What we have here is a 1969 Mustang that was born as an H-Code car, but ended up spending a lot of time at the drag strip. Yup, it still looks pretty much stock, but the bulged hood and the bigger rear tires are clear signs that this ‘Stang was built for fast off-the-line sprints.
And don’t let the plain white body color fool you, this thing sported a proper livery at some point. Thankfully, there are a few cool traces of it on the headlamps sockets in the form of hand-painted cobra snakes.
Making things that much more interesting, all the chrome trim, including the bumpers, has been blacked out. Now that’s something you rarely see on a late-1960s Mustang, unless it’s a recently built restomod.
The interior is surprisingly stock for a car that was built with drag racing in mind. There is a rear-seat delete, but the front seats are pretty standard and there’s no roll cage in sight.
What’s under the hood, you ask? Well, the unit that replaced the original 351-cubic-inch (5.8-liter) V8 is indeed worthy of the big bulge adorning the hood. That’s because the unit in question is a notably bigger 427-cubic-inch (7.0-liter).
Yes, when talking about 427-equipped Fords, we don’t usually think about the Mustang. It’s the track-ready Thunderbolt and the Fairlane 500 R-Code that come to mind. But the company did offer an engine with this displacement in the Mustang in 1968.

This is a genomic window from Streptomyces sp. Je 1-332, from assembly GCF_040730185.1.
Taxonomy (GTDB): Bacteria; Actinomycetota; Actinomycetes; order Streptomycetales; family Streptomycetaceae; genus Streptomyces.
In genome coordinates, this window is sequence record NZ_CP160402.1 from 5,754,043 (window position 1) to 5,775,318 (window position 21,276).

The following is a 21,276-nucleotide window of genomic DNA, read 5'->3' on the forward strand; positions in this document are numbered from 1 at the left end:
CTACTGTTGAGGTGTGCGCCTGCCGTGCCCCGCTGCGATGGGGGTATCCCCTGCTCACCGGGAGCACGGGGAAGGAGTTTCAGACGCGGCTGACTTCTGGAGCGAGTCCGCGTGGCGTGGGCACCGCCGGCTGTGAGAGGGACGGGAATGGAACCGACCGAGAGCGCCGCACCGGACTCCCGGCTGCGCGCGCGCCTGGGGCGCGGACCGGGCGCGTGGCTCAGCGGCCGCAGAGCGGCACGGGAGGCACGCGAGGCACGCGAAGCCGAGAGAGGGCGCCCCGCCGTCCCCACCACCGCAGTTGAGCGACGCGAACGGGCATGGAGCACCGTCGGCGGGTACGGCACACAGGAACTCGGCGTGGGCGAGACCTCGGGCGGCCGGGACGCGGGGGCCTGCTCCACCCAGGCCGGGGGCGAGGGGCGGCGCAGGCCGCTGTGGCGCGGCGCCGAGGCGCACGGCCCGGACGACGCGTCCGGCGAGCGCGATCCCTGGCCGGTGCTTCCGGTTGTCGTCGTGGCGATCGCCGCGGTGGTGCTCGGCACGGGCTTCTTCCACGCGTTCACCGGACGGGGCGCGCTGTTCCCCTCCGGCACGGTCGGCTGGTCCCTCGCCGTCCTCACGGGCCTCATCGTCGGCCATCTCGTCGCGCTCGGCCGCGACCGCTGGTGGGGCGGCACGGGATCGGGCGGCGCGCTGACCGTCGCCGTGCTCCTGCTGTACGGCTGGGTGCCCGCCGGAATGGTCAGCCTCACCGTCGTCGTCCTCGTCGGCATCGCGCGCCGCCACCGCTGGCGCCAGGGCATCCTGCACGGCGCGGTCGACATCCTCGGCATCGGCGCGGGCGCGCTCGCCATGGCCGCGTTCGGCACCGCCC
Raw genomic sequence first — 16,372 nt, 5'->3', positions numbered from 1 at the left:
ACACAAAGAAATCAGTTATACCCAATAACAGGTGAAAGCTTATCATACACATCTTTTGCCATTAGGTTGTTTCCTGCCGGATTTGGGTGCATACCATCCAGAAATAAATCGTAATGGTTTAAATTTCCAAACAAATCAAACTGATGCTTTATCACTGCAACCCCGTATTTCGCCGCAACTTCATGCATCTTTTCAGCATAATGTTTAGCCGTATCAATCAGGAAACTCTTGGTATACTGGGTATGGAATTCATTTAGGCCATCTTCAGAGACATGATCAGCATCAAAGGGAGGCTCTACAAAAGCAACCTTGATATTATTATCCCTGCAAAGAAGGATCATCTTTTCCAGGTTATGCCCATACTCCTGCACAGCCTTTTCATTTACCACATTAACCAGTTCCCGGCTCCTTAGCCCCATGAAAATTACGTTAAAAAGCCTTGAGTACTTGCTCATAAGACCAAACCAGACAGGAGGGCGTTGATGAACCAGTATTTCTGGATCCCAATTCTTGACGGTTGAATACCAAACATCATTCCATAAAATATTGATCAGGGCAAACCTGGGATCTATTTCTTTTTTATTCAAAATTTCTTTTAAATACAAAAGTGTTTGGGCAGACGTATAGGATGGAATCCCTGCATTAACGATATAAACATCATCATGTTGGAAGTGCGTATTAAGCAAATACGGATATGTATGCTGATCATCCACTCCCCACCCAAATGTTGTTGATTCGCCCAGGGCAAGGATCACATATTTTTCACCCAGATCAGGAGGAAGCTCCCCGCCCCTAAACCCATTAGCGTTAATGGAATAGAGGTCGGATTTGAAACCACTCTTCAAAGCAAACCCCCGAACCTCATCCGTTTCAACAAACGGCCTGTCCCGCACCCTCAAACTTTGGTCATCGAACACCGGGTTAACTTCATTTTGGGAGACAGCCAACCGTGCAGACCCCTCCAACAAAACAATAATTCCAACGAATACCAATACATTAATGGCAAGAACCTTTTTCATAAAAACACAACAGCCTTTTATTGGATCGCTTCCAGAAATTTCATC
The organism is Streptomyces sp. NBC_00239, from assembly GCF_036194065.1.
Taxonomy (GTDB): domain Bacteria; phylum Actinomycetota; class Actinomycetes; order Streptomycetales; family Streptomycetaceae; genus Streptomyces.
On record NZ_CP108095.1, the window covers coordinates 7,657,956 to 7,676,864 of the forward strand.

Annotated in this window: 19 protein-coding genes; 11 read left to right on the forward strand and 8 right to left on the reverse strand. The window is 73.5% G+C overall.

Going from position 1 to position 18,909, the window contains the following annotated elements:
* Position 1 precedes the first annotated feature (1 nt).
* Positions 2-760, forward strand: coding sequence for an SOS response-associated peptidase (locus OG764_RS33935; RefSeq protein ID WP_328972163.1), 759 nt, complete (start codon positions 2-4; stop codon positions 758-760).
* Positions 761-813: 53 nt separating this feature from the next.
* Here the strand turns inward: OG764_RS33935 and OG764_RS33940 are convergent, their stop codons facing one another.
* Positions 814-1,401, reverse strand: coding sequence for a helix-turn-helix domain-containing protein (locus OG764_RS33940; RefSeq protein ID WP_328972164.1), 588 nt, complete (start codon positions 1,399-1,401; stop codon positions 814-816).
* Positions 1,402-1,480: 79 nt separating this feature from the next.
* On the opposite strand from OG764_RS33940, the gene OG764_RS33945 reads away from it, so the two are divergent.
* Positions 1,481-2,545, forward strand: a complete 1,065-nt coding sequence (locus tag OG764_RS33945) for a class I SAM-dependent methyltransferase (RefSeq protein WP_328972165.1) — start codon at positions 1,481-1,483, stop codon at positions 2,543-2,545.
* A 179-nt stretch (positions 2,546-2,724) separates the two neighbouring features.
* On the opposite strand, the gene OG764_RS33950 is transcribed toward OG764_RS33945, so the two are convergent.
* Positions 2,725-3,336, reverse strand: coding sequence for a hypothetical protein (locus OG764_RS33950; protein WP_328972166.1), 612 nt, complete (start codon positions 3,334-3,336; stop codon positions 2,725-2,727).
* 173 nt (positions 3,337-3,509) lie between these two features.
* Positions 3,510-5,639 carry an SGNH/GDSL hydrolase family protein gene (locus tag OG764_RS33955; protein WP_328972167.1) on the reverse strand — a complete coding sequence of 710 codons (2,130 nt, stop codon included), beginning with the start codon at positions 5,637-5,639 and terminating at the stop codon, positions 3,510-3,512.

The unit you see here is a 427 side-oiler. There’s not a lot of info on specs and origin, but it appears to be similar to the R-Code mill that equipped the very rare and collectible Ford Fairlane 500 (1966 and 1967).
Why is it called a side-oiler? Well, in the standard 427 engine, oil was pumped to a passage under the camshaft and up to the valve train before oiling the crank.
Details aside, this 427 sounds downright amazing while idling. It also becomes quite vicious when the pedal hits the floor, but, unfortunately enough, the video below doesn’t show us the car on the go. But it’s still a cool ‘Stang to ogle at.
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